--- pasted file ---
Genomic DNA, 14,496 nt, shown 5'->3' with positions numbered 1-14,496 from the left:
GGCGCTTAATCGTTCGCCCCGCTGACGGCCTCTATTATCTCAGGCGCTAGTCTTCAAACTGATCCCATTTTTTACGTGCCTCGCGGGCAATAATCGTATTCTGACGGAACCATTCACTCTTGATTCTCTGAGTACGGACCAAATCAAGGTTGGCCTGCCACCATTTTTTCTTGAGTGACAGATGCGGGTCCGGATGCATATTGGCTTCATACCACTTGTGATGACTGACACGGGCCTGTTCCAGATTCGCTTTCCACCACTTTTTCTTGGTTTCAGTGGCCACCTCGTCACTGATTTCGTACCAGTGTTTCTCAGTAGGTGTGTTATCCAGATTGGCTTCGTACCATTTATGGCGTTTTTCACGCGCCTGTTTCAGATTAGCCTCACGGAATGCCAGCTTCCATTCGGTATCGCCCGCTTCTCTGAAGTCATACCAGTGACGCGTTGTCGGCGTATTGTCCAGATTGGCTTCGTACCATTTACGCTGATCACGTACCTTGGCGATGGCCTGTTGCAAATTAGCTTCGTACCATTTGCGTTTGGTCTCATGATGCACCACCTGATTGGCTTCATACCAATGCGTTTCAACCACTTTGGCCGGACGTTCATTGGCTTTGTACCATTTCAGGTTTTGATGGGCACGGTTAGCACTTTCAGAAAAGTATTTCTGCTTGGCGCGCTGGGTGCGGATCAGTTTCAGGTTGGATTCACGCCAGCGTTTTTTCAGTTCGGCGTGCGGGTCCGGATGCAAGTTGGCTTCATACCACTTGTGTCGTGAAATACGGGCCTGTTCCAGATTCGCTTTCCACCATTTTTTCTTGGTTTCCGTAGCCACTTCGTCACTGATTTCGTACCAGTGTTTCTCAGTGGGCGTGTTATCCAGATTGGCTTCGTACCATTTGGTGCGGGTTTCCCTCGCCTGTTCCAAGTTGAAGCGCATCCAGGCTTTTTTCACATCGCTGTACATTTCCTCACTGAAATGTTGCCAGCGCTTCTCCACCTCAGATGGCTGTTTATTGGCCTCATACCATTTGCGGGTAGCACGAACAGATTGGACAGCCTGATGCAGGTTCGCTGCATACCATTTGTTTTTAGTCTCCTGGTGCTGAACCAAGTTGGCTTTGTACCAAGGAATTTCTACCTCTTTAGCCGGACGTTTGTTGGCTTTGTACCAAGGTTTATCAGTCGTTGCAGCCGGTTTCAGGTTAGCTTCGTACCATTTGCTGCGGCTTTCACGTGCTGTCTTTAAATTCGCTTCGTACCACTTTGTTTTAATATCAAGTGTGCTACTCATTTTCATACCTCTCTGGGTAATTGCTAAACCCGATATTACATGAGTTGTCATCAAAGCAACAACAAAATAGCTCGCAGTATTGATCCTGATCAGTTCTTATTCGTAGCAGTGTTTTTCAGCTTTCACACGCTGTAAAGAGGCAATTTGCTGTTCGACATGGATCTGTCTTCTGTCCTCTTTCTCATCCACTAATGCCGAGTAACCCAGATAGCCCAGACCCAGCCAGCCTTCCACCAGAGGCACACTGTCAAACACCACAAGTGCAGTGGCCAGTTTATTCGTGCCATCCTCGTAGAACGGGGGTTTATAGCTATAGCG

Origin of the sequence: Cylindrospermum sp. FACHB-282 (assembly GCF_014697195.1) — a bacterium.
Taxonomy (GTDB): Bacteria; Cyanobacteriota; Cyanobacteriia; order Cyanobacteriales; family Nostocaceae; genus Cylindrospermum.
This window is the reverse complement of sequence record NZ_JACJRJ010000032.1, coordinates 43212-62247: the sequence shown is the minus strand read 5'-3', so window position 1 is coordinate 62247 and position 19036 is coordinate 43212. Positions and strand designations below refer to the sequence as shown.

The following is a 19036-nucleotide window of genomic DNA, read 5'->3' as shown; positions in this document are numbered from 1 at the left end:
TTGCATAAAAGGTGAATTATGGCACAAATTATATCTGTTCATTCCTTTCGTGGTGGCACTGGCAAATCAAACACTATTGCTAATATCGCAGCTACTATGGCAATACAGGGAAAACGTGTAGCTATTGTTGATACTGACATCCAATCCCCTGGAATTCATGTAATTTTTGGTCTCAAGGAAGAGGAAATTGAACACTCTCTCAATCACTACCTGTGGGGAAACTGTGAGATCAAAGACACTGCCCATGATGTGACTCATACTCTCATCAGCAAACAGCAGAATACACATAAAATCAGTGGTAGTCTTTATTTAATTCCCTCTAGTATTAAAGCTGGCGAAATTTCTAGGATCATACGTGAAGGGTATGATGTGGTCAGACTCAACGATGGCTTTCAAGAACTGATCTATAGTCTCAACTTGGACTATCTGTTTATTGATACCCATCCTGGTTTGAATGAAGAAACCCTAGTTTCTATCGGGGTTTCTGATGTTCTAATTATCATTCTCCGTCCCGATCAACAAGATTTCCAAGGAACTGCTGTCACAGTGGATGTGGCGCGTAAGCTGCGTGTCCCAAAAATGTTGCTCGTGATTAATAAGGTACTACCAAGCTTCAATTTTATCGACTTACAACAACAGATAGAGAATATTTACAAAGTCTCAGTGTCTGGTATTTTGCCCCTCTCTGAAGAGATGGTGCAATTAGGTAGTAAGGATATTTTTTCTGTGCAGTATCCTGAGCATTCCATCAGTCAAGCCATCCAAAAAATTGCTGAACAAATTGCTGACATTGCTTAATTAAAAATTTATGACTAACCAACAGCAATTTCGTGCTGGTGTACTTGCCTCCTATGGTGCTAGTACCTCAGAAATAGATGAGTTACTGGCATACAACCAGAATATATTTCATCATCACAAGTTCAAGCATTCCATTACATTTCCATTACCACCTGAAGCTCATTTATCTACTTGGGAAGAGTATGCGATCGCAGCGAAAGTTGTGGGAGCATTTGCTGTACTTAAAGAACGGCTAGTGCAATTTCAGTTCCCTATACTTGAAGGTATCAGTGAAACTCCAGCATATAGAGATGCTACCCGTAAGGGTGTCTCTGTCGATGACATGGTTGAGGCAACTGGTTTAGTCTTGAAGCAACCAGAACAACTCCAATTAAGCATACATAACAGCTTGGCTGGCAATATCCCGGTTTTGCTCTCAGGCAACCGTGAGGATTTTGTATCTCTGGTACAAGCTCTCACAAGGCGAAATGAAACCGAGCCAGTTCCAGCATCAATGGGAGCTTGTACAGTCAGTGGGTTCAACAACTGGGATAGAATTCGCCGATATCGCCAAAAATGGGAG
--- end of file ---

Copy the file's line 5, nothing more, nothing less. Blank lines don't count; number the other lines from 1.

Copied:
This window is the reverse complement of sequence record NZ_JACJRJ010000032.1, coordinates 43212-62247: the sequence shown is the minus strand read 5'-3', so window position 1 is coordinate 62247 and position 19036 is coordinate 43212. Positions and strand designations below refer to the sequence as shown.